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Interview: The fearless wit of Man Booker winner Anne Enright

Boyd Tonkin talks to the free-spirited author

Anne Enright knows a thing or two about surprise victories. Earlier this year, I sat with her on the panel that chose the Arts Council's biennial David Cohen Prize for a lifetime's achievement in British or Irish literature. From the first, she spoke up for the wonderful but under-rated Belfast-born poet Derek Mahon, who was the opposite of a shoo-in at that stage. Mahon grew on us, and finally took the prize.

"I found that experience salutary when I was thinking about what might happen," she says, confined on the morning after her Man Booker triumph to a cruelly-lit interrogation chamber in the basement of the PR company's headquarters. "Unexpected things happen on the night in those rooms. It doesn't always go the way everybody thinks it might."

Before leaving Dublin for London, she had duly told her two young children, " If Mama doesn't win the award, don't cry. It's not about winning. My daughter still isn't over the shock of sports day, which is the only competitive thing that happens in her school." Now, all that sensible parental advocacy of "It's the taking part" lies in ruins. " Unfortunately, that moral has been completely overturned." All the same, as she admits, "There was probably a little writerly monster in me that thought I was definitely going to do it."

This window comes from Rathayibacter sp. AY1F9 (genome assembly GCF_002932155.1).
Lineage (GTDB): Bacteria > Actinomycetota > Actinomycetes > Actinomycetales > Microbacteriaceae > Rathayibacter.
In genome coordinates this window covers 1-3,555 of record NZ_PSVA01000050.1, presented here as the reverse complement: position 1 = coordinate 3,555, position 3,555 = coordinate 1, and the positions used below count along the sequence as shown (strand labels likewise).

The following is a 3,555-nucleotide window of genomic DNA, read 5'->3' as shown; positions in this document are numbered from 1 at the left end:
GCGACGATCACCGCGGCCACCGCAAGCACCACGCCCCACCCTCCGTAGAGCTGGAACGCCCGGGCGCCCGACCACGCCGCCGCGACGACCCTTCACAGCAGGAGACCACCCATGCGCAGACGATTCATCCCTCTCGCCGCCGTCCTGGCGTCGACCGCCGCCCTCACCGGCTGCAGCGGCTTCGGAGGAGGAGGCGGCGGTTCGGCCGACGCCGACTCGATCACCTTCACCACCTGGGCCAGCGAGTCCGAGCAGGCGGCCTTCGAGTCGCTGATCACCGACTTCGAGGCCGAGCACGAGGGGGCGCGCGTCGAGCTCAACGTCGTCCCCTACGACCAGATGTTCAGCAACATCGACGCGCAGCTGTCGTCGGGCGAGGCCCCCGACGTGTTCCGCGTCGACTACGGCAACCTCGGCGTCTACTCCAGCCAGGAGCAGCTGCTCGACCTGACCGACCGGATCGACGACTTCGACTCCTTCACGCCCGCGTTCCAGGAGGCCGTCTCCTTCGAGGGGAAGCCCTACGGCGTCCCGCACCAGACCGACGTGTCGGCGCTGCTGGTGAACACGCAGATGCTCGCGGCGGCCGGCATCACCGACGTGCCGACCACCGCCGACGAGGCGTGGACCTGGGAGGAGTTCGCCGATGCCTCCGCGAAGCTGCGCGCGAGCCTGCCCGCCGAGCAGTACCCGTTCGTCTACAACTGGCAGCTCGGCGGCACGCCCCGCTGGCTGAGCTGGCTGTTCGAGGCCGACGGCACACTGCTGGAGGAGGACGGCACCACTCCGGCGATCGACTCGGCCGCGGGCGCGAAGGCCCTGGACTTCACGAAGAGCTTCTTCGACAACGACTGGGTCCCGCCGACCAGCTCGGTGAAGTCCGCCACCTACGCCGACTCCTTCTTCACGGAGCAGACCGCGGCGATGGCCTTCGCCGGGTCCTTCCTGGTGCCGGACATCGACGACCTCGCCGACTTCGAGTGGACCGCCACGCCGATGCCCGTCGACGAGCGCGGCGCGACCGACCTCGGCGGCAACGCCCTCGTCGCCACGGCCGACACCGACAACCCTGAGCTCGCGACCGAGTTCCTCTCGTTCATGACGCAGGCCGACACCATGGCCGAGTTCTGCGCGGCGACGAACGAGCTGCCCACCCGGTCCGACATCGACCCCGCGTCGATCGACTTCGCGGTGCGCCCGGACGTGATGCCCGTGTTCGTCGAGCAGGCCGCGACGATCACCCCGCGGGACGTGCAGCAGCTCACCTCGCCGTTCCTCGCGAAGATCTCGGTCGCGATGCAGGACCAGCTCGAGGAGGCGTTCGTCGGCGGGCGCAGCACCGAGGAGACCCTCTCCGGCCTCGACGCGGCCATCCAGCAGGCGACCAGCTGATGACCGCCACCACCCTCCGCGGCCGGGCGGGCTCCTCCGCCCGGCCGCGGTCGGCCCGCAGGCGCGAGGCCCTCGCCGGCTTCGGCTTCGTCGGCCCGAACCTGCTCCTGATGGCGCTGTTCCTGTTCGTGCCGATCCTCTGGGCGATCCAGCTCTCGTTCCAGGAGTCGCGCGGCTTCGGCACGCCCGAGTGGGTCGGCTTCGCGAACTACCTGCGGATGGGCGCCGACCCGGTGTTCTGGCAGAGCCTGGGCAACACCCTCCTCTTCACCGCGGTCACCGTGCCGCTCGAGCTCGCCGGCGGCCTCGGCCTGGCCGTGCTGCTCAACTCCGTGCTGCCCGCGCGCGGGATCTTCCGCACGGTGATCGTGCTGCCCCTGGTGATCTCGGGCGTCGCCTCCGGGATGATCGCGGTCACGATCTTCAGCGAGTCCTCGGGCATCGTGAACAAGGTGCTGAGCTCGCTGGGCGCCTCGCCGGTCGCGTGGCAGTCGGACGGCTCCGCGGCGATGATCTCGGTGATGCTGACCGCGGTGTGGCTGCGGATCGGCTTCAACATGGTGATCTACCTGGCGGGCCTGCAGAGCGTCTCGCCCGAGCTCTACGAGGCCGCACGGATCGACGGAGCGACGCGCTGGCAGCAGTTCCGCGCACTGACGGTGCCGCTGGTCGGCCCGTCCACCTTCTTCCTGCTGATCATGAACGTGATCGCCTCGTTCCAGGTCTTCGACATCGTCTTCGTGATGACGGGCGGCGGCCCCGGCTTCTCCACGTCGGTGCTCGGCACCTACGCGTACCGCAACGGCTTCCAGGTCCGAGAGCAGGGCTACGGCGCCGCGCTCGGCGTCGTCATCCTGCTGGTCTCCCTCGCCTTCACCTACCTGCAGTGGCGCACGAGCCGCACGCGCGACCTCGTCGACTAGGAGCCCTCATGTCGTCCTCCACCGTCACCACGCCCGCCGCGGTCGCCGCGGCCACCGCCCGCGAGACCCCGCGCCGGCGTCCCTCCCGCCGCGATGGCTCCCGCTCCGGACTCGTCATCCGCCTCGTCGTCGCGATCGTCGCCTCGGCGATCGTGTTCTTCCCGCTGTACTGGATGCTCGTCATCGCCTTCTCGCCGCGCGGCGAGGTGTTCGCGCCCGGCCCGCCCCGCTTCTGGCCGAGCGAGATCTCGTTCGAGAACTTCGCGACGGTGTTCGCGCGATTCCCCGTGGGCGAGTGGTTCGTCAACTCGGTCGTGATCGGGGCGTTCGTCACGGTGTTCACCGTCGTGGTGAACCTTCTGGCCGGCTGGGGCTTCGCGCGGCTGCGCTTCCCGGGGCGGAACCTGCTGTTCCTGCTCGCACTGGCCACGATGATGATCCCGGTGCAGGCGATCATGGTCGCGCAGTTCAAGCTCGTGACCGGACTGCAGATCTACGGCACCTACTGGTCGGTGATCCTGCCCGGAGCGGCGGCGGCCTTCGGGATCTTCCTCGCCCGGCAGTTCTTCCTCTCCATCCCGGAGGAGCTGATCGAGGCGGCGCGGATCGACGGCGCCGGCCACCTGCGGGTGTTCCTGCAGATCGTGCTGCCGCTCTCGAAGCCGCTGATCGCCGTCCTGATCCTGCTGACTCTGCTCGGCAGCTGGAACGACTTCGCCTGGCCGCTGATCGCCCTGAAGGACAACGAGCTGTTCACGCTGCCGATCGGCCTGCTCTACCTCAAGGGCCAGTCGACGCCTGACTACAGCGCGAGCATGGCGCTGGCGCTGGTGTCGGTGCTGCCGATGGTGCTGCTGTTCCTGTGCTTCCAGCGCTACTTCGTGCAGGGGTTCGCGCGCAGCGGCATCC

"People in the business know how contingent and arbitrary the whole thing is," she adds, a sharp and mischievous presence even after four hours' sleep, and forever seeking the word and the idea that really fits the case. "The wider public sees it as a... transmogrification, as if it was somehow fated. That's not actually the case. But it is lovely to be lucky. I did always want to be lucky, and there have been times when I haven't felt lucky with books."

In fact, that writerly monster had good reasons for its confidence. Enright's fourth novel, The Gathering (Jonathan Cape, £12.99), overcomes the already-famous (or infamous) harshness of its material – suicide, abuse, quarrels, secrets and terrors passed down the generations of a fissiparous Irish clan like a cache of slow-ticking bombs – with the arresting and even exuberant precision of its art. Through the finely-tuned and often grimly comic first-person voice of her narrator Veronica Hegarty, as she returns to Dublin after the death of her brother Liam, Enright makes even this saddest of sagas sing.

She feels that, once they get to grips with the actual novel rather than its reputation, readers will be happy to ignore the deterrent "bleak, bleak, bleak" tag and appreciate the company of the uncontrolled and (often) savagely amusing Hegartys. "It's been selling very briskly in Ireland, and I just feel that word of mouth had a lot to do with that. It kept doing well, so I thought that people must be reading it and not throwing it across the room. I kind of trust this book a little more to make its way in the world, prizes notwithstanding.